SAN FRANCISCO – River Financial CEO and cofounder Alex Leishman today expressed disappointment in Senate passage of the Infrastructure Investment and Jobs Act earlier this week, which included language that could impose serious harm on the Bitcoin industry and related businesses.
“It’s disappointing that Senators would attempt to rob the infrastructure of the future to pretend to pay for the crumbling infrastructure of the past. With around 46 million Americans owning Bitcoin, the Senate has threatened not only the well-being of the citizens it purports to represent, but America’s best chance at technological leadership in the new millennium. We urge the House to strike the harmful provision and we look forward to engaging with lawmakers to create thoughtful rules that ensure compliance without harming innovation.
The language related to cryptocurrency is overly broad and would encompass entities like Bitcoin miners, software developers, and node operators, into the definition of a broker even though such entities cannot possibly comply with tax reporting obligations. These businesses would face a devastating choice: shut down entirely or take their expertise and innovation overseas to friendlier jurisdictions.
The current text may also lead to reporting requirements on new categories of crypto-specific data for the tens of millions of Americans who already own Bitcoin. This reporting rule would be significantly more burdensome than the requirements imposed on legacy financial institutions. It risks further limiting American innovation in this growing industry and exposes Americans’ sensitive personal data to leaks and abuse.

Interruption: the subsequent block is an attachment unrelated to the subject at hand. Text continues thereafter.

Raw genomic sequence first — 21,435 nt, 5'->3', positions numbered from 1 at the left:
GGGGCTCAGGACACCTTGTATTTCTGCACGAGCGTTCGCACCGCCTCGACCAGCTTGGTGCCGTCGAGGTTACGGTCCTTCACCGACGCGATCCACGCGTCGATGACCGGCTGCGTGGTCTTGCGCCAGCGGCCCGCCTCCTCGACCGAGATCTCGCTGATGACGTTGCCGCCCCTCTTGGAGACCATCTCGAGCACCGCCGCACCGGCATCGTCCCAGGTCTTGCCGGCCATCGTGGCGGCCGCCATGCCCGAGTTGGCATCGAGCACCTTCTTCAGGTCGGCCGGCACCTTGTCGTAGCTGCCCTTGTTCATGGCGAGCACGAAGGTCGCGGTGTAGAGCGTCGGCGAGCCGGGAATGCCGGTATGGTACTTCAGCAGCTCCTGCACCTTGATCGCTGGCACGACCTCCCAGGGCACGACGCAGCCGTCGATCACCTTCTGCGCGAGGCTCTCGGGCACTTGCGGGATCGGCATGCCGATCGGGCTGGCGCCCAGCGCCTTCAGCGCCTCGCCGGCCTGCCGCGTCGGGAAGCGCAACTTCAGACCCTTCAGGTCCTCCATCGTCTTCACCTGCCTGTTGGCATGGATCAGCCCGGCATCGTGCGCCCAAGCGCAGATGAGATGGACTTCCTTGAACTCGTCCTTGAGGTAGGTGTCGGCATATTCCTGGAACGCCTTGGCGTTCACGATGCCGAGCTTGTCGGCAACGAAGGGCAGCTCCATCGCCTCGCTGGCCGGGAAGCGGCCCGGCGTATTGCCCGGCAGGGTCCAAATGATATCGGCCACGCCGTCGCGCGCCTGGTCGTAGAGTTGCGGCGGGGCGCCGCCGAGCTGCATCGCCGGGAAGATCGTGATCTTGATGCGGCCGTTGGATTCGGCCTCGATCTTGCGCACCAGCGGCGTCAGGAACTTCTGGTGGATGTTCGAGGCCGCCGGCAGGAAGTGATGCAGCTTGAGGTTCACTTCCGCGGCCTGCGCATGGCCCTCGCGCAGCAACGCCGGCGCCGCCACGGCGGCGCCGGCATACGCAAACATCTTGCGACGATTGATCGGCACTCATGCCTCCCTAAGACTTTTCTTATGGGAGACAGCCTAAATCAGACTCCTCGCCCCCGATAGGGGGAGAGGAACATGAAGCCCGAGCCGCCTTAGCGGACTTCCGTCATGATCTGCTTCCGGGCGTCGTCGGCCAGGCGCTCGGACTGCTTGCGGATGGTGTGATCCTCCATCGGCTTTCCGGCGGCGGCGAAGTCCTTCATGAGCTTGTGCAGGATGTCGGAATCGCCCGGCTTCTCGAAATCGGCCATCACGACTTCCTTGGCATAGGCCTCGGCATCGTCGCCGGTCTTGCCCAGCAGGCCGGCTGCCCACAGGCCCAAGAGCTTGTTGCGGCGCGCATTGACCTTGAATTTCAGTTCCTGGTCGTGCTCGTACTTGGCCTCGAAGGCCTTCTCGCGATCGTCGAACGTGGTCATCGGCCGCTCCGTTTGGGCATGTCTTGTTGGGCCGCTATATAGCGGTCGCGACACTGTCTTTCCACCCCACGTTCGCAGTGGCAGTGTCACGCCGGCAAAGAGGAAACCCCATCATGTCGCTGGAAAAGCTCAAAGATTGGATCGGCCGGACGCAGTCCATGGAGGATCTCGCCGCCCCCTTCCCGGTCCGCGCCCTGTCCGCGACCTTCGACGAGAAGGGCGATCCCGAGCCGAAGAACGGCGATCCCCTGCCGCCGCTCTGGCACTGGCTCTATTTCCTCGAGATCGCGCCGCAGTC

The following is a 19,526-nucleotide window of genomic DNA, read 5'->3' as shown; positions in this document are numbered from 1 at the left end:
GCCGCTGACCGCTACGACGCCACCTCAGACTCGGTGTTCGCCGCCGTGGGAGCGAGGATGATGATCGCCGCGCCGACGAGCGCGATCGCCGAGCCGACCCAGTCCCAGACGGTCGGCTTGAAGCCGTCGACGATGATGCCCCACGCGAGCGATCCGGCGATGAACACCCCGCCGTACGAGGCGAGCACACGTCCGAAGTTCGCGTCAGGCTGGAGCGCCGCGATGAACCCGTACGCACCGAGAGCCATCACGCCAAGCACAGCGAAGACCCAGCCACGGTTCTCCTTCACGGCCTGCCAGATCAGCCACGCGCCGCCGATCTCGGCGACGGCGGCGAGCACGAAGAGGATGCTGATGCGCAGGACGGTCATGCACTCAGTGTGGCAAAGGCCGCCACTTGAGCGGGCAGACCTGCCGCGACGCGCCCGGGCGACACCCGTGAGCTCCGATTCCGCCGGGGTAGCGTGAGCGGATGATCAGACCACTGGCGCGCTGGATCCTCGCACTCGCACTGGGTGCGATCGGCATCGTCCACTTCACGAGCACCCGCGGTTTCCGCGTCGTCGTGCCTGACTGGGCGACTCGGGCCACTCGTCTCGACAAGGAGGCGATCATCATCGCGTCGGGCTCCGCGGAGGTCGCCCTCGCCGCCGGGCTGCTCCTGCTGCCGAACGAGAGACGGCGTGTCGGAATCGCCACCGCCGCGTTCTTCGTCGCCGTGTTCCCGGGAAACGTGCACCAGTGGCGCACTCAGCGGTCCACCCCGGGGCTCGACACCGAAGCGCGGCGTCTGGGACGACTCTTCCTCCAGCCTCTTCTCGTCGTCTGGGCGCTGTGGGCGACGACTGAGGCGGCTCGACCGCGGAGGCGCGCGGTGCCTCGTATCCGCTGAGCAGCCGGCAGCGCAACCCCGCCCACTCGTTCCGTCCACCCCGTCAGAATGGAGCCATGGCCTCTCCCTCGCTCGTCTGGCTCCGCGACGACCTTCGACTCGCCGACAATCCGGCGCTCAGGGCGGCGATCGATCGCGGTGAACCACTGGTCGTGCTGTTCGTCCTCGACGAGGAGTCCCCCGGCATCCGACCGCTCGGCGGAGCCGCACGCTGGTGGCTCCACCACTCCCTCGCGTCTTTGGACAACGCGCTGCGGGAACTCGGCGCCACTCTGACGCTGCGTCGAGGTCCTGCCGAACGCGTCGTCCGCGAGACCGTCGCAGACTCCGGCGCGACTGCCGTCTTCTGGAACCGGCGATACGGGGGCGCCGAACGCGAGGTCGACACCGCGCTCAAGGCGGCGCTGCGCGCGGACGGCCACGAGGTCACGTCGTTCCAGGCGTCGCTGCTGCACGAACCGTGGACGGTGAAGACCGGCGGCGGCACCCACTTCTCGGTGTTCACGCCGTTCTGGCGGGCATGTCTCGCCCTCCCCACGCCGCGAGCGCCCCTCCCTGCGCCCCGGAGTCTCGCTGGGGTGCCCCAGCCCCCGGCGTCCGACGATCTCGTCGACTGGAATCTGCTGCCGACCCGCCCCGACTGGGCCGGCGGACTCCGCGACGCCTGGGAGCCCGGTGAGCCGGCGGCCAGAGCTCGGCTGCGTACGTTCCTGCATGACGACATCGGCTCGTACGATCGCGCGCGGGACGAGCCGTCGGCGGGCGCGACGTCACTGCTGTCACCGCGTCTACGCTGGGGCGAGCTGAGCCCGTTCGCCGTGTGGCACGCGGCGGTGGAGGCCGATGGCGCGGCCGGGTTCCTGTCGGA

Leishman continued, “River Financial joins the Bitcoin community in its frustration over this poorly-written, last minute language that will seriously damage American leadership and innovation in cryptocurrency without actually accomplishing the purported goal of raising tax revenue. America has a historic opportunity to be a global leader in Bitcoin development while repressive regimes like China and Iran are cracking down on it. But if the Senate language is enacted, we’ll be making the same mistake as those authoritarian nations.”